So, here's some pictures.  I suppose this is just a preview, because they are terrible pictures.  The lighting in this room is CFLs hanging from wires, so terrible lighting, no paint, no backsplash.  Also, this kitchen usually has so much sun, but we've had nothing but rain for the past week!  So these are terribly lit pictures.  Just awful.  I try to edit, but I'm no good.  The first picture is probably the truest- although the sink is brass!!  I don't know, I'll take better ones with a real light fixture later.

Plans for this room include a backsplash, some paint, an actual light fixture, switchplate covers, baseboard panel for under the cabinets. another shelf above the first one.  And eventually some upper cabinets, but not right now.  We have a free weekend and we're going to be working hard!

Tuesday, October 14, 2014

Victorian Houses in the Twin Cities

I visited my friend Beth this weekend in her new home in the Twin Cities.  She is my absolute favorite person to shop with, because she loves antiques, lace, embroidery, muted colors... I don't know anyone else that will join me in enthusiastically digging through a rack of underpinnings of long-dead women, hoping to find something nice to wear.  When I came to visit her, I had no qualms about letting her pick the entire itinerary, and I was very pleased to be welcomed at the airport with: "So, I've planned a weekend of touring Victorian houses and conservatories and going to antique shops. Is that OK?"

Umm... YES!

I didn't know this about MSP, but there are some very fine Victorian houses in that city.  Whole streets of them, that are quite intact.  I didn't take many pictures: sometimes they weren't allowed, and I was busy catching up with my friend, but I took some where I was allowed and I'll supplement them with some Flickr and Instagram photos from people more talented than myself.

American Swedish Institute
Out of all the houses, I think I liked this one the best aesthetically.  It was done in lighter colors, and had a lot of pretty details, including a gorgeous 10-foot tall gilded mirror that I cannot find a picture of.  I also really liked the museum restaurant, FIKA, which served me salmon and rye bread with an excellent iced coffee.
Exterior of American Swedish Institute

The ballroom

Ballroom detail

The best living room ever, with a full gallery all around the second floor

Dining room

Dining room detail

The kitchen
Obviously, these are very ornate houses.  There's not much to draw from here, other than to stare in awe.  I think in houses like this, I am most drawn to the workspaces.  I love the marble-walled kitchen complete with marble window surrounds, with its cast iron shelf brackets and porcelain sinks.  I also think the kitchen light is lovely.  I want one!

 James J. Hill House
 This is the largest house in the Twin Cities.  It was built by a railroad baron, and it's huge and ornate.   There's lots of light though, because of the unbelievable amount of windows and some huge skylights which you can see over the porte cochere and over the roof on the righthand side of the picture below.  This house was unbelievable and ostentatious, with a pipe organ in the art gallery, a two-story pantry, and a palatial staircase.

The Grand Staircase with stained glass windows

Mr. Hill decided, rather than building a separate ballroom, that he would host large parties in the grand center hall

The dining room

Music room ceiling detail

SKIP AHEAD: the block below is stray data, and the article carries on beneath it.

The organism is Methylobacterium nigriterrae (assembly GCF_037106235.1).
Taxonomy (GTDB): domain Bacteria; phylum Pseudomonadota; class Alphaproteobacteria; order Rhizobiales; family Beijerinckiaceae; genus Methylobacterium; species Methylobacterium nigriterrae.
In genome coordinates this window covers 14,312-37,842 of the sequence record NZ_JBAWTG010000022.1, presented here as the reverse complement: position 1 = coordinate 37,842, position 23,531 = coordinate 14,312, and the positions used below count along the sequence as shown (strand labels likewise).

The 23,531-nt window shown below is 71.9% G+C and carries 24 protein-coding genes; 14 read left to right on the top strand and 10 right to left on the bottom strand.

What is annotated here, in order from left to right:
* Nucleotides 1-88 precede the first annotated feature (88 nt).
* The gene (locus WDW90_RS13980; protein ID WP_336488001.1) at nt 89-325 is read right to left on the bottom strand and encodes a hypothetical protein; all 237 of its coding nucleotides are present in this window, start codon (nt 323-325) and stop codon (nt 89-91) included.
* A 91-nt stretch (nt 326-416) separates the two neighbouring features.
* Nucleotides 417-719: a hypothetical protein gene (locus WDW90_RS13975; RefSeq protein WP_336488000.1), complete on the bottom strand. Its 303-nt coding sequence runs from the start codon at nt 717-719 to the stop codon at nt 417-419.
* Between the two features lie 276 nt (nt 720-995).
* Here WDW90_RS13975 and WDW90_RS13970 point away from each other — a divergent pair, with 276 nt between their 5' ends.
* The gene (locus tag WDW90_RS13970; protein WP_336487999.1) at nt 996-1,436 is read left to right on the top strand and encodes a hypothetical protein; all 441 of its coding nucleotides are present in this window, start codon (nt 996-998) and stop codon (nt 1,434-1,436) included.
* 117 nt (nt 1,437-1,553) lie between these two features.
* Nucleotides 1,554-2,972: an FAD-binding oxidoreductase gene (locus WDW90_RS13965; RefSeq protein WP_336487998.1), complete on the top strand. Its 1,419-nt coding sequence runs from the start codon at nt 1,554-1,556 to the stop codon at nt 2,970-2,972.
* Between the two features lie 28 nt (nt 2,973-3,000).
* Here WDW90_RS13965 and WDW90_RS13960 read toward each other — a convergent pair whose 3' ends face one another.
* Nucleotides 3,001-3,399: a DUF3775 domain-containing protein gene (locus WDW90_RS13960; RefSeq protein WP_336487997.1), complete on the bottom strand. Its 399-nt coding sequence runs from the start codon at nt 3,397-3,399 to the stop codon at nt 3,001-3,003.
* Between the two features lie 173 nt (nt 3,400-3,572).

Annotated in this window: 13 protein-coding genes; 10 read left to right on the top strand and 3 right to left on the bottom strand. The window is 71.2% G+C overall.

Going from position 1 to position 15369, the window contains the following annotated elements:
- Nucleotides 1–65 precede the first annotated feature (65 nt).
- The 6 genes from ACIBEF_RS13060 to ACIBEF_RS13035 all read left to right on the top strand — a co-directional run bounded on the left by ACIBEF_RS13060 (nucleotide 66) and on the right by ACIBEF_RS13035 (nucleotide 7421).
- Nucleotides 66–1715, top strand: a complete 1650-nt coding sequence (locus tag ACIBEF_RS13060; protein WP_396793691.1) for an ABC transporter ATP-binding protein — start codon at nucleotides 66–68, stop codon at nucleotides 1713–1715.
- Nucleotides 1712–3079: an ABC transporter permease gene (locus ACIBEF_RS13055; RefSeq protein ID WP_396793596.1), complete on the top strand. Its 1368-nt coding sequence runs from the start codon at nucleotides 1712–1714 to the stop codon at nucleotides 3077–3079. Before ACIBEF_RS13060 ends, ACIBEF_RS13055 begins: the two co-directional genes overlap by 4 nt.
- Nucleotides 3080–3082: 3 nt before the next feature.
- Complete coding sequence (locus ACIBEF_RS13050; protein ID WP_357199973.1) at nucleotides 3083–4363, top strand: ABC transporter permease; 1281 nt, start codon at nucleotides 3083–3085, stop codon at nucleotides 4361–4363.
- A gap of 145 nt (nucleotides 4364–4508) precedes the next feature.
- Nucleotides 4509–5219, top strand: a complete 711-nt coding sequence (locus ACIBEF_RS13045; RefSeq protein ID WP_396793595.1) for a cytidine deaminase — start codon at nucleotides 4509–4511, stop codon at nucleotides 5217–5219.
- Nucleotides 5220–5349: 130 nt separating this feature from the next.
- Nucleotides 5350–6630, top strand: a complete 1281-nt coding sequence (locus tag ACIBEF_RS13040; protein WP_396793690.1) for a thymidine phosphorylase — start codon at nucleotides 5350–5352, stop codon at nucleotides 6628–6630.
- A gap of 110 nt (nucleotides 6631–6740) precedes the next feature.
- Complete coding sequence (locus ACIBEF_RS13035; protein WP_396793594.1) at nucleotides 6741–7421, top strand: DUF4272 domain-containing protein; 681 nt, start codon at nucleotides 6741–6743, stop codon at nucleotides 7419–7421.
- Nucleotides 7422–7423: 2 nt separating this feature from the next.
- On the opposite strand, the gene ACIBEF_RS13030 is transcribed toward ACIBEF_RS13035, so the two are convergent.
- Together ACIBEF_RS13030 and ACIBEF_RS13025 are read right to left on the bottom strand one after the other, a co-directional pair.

Lace cutwork curtains

The Hill family

The gorgeous laundry room

Another shot of the laundry room.  Love the table and the marble walls, and the light aqua paint!

The Hill family also had a marble-walled kitchen

The best-ever pantry. Two stories!

Embossed paper wallpaper

The huge porch

Alexander Ramsey House
This house was extremely unique, because it was held in the same family for years until it was donated to the state to be used as a museum.  Because of that, ALL of the original furnishings as chosen by the family are still in place.  It's really a fantastic time capsule.  Absolutely no photos were allowed, so I've had to google everything for this house.  Fascinatingly enough, these old photos show almost exactly the same furnishings and arrangements that we saw on the tour.  Besides learning about the house, we also learned about the Victorian Gothic Novel in a fun, Halloween-themed tour.
The Alexander Ramsey House

The curved staircase in the front hall

Look at that beautiful marble fireplace!

The upper hallway with a gorgeous collection of landscape paintings

This room is so lovely.

This house had the most ornate, carved marble fireplaces.  They were absolutely gorgeous!  It makes me so excited to have our marble fireplace mantel installed in the living room.  I can't wait to see it!

All of these houses are so glamorous and evocative of the High Victorian era.  I'm posting them to remind myself of how pretty they were.  When looking at the Victorian era, I always think its best to not directly interpret. I tend to let the dark colors, tiny-print wallpaper, and oversized mahogany carvings lie in the past century.  However, I can think of some decor ideas that would evoke Victorian elegance in a timeless way.

Room 1:
Oil paintings of landscapes
White marble fireplace topped with a large mirror
Large oriental rug
Elaborate white plaster crown moldings on tall walls painted a pale neutral
Dark wood furniture with carved, thin legs

Room 2:
A huge French crystal chandelier 
A plaster ceiling medallion
Floor-sweeping ivory velvet curtains
Floor to ceiling wainscoting
Ceiling molding
An arrangement of bleached peacock feathers

Room 3:
Marble tiled floors and paneling
Grey painted walls
White porcelain
Ivory furnishings
Black cast iron handles and brackets
One large wooden piece for contrast and patina

Room 4:
Delicate lace cutwork curtains
Floor to ceiling glass-fronted cabinetry, filled with white linens and china
Black and white marble tile floors
Ornate, white-enameled radiators

Room 5:
Lush floral wallpaper
Glittering metal accessories (console sink, brass headboard, etc)
Linen skirted tables

Until Next Time!

P.S. As for what's going on in our actual house, we took a little break to spend time relaxing with each other.  Which, for us, usually means cooking nice dinners.  We made mushroom ravioli with homemade cream sauce, sweet potato gratin with a chiffonade of fresh sage, and crab legs and artichokes.  Tomorrow, our countertops come in, which I think will re-inspire us to finish up the kitchen!!